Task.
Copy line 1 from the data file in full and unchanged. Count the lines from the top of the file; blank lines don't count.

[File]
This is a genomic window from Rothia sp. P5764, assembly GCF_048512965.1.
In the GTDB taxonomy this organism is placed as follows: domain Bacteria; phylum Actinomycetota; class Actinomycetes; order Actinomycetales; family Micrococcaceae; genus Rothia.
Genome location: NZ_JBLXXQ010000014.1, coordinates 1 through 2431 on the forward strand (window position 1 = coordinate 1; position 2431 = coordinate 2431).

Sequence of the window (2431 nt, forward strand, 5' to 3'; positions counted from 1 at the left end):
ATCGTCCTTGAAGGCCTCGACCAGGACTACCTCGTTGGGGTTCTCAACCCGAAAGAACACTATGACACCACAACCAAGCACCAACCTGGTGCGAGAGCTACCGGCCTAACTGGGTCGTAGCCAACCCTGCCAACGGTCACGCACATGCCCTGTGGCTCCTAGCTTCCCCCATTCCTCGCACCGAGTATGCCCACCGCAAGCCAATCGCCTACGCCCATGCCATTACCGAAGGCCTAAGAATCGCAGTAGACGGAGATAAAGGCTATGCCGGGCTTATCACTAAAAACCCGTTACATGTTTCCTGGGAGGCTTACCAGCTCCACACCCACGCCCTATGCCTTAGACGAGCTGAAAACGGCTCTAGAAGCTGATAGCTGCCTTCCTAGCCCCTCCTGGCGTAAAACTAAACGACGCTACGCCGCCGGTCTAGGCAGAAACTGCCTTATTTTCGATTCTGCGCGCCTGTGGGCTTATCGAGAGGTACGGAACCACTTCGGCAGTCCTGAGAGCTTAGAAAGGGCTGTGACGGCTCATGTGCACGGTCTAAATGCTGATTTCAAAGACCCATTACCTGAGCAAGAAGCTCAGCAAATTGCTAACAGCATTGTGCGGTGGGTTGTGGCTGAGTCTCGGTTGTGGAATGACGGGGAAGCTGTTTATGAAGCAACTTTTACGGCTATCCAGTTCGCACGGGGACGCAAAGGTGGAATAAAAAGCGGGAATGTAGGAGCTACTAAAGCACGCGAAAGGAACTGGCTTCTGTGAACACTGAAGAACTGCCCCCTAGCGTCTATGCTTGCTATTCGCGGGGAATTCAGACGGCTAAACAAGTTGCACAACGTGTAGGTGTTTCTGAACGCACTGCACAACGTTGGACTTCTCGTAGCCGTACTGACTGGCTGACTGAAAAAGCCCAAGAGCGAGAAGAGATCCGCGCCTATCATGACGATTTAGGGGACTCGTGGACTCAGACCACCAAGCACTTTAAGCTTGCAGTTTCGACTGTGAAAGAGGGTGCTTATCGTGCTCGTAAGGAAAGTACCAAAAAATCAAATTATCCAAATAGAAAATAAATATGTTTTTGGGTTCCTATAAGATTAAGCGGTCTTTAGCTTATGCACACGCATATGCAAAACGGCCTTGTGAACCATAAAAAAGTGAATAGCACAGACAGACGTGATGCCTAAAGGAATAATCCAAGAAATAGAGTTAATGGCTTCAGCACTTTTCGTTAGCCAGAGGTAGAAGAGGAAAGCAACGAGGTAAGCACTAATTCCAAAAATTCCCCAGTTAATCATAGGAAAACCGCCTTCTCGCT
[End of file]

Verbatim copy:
This is a genomic window from Rothia sp. P5764, assembly GCF_048512965.1.